Historical background (pp. 315-319).
After you have finished reading the historical survey, please take the background quiz for the unit.
Those who come to this course by way of Western Literature to Dante (formerly English I) might also be interested to know that John Dryden was also highly regarded as a translator. His translation of Vergil's Aeneid (available here in several formats through the University of Pennsylvania) was the standard English version for many generations, and his translation of Plutarch's Parallel Lives, available here at the MIT Classics Archive, is still commonly in use.
Samuel Pepys, Diary, sel., pp. 325-331.
Defoe's books have not invariably won a lot of critical acclaim, but they have been extremely popular with readers since they were first published. Here you may read:
Richard Steele, from The Spectator, p. 358-361.
Joseph Addison, from The Spectator, p. 365-370.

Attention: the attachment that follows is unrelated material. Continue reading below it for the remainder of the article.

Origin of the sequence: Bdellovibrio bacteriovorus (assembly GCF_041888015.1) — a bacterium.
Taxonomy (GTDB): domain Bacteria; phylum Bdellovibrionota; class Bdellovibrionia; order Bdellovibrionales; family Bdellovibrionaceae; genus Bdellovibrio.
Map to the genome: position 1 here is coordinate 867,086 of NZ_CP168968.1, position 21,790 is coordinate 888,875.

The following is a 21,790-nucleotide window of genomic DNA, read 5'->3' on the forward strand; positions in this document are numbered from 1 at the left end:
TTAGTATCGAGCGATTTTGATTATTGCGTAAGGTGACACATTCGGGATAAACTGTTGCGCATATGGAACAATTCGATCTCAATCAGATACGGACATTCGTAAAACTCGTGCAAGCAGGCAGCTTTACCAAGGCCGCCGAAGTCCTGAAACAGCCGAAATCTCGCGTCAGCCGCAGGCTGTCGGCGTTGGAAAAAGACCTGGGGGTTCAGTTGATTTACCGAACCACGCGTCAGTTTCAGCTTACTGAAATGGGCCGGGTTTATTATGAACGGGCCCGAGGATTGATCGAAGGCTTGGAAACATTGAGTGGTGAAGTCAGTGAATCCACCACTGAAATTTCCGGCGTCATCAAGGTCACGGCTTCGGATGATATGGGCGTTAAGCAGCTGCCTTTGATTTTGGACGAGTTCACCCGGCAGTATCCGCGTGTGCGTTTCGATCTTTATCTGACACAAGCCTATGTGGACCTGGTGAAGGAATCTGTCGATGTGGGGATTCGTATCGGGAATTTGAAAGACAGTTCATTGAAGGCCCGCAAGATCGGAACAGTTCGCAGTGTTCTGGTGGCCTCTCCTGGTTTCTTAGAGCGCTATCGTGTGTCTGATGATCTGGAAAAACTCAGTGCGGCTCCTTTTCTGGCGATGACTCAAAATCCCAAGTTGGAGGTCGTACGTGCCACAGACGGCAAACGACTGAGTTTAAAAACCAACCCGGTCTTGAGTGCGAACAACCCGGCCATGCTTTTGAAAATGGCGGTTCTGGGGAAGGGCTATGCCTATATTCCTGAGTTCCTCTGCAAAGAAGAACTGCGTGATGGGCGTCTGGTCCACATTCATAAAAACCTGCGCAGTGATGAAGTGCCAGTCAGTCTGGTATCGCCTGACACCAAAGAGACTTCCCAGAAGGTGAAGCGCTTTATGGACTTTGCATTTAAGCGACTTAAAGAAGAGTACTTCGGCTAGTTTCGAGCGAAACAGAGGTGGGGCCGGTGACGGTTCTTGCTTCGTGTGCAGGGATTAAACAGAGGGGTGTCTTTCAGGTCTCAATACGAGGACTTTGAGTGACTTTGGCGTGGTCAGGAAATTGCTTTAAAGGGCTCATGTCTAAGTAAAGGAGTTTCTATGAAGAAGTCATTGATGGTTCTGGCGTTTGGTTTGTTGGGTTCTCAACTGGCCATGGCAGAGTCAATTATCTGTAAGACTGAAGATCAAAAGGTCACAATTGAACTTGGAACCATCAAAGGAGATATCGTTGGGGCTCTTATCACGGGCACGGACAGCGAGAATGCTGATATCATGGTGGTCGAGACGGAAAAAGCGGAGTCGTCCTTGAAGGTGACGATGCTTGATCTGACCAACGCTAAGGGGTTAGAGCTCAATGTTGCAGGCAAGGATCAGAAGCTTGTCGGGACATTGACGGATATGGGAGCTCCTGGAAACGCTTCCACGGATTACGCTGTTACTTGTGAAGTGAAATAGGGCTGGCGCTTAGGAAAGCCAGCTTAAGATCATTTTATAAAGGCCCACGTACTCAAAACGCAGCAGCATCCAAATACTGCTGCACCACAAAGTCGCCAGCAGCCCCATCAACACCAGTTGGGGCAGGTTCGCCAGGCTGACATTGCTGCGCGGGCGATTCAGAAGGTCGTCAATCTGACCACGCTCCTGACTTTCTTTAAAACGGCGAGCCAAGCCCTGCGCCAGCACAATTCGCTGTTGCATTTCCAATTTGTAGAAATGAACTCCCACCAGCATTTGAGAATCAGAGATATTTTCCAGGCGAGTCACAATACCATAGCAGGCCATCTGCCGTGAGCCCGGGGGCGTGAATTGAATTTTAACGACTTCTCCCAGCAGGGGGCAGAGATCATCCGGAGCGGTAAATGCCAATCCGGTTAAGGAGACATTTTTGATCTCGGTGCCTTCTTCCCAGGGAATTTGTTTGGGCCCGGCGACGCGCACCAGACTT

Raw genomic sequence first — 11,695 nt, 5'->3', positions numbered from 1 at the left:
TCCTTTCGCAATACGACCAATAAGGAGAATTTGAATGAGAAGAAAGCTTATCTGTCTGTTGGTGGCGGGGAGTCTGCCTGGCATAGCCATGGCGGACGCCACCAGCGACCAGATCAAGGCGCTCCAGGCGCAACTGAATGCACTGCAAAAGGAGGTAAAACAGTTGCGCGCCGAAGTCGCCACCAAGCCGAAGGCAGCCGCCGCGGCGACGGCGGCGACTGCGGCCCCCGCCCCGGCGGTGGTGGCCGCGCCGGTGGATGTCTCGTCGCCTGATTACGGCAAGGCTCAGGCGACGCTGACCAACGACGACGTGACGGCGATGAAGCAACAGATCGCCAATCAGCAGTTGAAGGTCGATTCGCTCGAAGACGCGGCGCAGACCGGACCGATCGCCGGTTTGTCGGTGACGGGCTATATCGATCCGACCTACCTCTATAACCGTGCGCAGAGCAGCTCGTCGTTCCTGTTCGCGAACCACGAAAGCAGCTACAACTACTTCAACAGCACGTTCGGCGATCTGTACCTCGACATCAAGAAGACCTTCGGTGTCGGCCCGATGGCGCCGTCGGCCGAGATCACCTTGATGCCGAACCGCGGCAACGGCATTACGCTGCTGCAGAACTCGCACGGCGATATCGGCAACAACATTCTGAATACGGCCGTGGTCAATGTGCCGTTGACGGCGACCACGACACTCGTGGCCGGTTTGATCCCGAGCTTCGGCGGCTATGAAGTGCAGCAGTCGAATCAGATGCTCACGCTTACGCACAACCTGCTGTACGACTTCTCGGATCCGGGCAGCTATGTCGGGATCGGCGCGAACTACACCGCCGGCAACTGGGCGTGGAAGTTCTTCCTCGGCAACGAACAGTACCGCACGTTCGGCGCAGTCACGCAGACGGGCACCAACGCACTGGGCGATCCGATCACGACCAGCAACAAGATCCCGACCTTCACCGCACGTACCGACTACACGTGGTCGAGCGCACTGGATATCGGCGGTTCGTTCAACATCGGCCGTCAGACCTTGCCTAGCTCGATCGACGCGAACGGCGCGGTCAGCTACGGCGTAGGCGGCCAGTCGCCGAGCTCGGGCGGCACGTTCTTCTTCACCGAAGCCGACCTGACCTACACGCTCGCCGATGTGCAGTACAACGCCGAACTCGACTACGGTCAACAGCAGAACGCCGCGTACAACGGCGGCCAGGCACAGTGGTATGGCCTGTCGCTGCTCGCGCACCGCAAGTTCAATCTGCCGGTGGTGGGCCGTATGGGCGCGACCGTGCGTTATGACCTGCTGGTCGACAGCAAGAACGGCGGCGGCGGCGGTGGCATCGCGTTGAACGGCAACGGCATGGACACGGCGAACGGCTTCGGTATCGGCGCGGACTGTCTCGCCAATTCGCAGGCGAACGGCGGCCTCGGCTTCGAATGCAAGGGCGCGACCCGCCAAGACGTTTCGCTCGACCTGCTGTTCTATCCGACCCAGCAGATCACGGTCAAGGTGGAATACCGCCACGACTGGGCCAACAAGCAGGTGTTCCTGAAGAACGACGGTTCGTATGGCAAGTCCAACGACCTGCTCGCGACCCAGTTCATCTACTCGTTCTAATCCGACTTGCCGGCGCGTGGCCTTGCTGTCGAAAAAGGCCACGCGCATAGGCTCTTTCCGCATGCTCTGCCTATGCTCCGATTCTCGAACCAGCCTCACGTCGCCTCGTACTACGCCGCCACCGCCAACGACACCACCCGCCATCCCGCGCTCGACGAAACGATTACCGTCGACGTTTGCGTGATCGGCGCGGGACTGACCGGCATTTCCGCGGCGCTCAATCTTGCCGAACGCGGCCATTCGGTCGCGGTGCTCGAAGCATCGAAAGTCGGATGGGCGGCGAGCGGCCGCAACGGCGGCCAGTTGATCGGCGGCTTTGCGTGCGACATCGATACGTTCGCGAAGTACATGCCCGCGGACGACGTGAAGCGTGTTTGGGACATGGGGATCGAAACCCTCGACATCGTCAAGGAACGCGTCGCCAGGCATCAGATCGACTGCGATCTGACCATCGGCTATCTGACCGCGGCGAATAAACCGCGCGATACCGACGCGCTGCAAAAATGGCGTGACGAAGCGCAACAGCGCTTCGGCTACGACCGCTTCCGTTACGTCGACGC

Addison and Steele produced The Spectator from 1711 to 1712. Think of it as a kind of ancestor of the blogs. Both were extraordinary writers and superb stylists, though personally I like Addison a bit better. Here is the whole of The Spectator, with original formatting and capitalization, footnotes, and translation helps. Number 10 is one of my favorites, published after about two weeks of daily issues: you need to read carefully to catch the irony Addison is using, but it's worthwhile.
Macaulay, "The London Coffeehouses", pp. 361-364.
"Themes in English Literature: London", p. 371.
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